This week Wirecard announced that EUR 1.9 billion of cash is missing. A trip to the company’s profit center would have spared investors from suffering a major headache and major losses.
The Financial Times put forth a detailed case about Wirecard’s red flag-waving accounting practices in its October 2019 article: “Wirecard’s suspect accounting practices revealed,” which is a very informative read. A Wirecard partner company – Dubai-based Al Alam Solutions – contributed approximately half of the German company’s 2016 profits. The FT described Al Alam’s offices as threadbare.
This reminded me of a San Francisco CA-based fintech company – Canopy Financial – that I met in the 2007-2008 time frame. CEO Vik Kashyap met me in an empty San Francisco office. I don’t recall the firm’s revenue run rate but is was in the double-digit millions with a purported 40%-ish operating margin. Too small to go public, Canopy didn’t pass the sniff test given the empty office and the fact that operating margins were approximately 30 points higher than competitors’ margins. A short time later the firm was accused of financial fraud with two of the firm’s co-founders serving jail time. A few institutional investors put money in to Canopy. I know them and won’t embarrass them here. Millions in losses could have been avoided with a trip to Canopy’s San Francisco and midwest-based offices and a few prodding questions about how Canopy managed to generate operating margins that were multiples higher than the competition.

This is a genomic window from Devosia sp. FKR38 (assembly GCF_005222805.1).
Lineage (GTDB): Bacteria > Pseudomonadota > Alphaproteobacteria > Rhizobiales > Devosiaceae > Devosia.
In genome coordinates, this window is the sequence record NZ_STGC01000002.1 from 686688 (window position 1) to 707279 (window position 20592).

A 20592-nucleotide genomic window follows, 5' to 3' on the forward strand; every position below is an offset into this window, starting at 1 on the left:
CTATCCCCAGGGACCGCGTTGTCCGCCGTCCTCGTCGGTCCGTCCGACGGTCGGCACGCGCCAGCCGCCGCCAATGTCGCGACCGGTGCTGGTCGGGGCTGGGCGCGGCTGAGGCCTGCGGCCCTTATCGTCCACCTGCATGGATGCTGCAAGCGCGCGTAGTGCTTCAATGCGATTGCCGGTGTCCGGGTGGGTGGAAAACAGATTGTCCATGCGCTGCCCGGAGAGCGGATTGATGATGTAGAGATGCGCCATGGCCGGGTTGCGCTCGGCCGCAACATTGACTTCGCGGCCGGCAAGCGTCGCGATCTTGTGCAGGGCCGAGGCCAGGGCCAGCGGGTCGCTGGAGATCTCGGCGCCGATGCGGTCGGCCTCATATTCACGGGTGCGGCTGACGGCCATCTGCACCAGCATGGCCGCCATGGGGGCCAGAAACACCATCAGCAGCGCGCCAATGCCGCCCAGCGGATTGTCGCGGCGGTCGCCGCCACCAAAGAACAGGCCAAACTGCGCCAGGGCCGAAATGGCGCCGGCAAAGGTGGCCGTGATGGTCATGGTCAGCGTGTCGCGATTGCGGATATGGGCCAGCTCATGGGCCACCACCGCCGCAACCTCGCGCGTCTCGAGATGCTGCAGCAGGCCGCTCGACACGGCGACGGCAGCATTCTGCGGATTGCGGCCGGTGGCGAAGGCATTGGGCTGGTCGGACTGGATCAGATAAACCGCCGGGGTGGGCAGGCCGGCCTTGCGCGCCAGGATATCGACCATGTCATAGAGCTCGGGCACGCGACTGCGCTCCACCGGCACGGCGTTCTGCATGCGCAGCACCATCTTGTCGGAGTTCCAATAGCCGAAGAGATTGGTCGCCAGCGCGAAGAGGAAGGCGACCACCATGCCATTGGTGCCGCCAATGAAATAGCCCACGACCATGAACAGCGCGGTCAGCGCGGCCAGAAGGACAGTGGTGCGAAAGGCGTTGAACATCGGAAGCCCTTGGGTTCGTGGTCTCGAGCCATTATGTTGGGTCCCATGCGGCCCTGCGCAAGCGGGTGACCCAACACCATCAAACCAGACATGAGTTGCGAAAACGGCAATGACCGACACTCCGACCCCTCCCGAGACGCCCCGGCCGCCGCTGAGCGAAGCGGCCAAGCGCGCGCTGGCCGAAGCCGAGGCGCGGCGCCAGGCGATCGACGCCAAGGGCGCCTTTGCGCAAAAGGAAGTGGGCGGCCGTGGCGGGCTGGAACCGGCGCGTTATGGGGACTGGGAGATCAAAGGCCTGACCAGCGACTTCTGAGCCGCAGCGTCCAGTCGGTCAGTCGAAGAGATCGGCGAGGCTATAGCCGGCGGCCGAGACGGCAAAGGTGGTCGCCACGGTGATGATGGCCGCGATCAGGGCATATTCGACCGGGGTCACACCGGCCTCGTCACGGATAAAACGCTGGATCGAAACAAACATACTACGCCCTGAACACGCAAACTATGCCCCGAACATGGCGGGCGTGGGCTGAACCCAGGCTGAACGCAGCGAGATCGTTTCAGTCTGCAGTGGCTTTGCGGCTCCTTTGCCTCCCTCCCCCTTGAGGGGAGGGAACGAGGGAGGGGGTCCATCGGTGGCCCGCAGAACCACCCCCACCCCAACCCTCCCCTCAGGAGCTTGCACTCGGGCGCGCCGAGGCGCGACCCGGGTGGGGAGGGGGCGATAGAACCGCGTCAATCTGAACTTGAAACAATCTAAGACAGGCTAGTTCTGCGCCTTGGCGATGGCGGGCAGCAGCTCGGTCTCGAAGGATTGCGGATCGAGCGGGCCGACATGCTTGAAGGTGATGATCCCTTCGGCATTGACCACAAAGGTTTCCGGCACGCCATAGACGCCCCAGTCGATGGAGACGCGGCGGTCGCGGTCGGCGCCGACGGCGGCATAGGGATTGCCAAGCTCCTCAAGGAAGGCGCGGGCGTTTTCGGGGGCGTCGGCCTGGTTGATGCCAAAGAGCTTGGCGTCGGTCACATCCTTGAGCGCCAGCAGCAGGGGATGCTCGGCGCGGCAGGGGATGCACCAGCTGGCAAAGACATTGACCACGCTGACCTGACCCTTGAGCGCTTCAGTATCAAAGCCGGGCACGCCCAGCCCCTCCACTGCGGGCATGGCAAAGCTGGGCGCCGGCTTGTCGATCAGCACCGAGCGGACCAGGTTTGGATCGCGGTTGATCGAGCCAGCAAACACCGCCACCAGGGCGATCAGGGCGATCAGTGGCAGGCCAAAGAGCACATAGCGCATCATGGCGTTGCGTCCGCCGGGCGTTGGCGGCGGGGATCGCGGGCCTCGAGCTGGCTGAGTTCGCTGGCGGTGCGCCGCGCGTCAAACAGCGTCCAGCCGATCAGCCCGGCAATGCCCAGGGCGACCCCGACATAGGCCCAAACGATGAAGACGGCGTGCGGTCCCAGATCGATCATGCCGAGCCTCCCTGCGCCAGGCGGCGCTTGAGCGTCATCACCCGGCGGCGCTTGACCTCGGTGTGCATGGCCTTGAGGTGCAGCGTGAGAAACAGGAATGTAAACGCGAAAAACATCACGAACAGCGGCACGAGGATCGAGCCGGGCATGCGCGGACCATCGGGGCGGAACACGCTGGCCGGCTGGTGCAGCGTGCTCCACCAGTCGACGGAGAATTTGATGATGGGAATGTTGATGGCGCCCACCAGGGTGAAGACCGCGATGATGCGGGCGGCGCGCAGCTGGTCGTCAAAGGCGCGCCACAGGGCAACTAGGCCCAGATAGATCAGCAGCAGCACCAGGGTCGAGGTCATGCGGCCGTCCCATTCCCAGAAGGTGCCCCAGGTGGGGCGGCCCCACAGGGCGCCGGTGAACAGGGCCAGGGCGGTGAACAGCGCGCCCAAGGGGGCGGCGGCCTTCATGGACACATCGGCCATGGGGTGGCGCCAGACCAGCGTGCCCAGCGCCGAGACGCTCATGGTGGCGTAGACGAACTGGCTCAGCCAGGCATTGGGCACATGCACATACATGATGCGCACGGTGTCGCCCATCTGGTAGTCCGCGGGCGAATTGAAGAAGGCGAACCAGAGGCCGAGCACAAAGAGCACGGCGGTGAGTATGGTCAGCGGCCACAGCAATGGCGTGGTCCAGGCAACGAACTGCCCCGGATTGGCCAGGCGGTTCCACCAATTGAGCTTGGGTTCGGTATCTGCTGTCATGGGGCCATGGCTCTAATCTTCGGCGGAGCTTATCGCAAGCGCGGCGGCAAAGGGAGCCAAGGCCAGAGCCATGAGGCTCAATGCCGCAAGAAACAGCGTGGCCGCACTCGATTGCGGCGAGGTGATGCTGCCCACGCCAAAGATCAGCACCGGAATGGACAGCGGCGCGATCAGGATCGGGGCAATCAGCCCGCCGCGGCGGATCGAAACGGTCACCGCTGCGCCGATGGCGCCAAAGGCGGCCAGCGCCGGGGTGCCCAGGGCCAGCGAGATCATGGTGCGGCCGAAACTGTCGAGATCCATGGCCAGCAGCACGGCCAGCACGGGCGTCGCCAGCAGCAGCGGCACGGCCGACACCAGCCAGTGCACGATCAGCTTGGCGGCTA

Bubbles like the one we are in marked by lofty equity valuations and cheap debt tend to bring out the fraudsters. In addition, generous government stimulus programs are akin to red meat for fraudsters.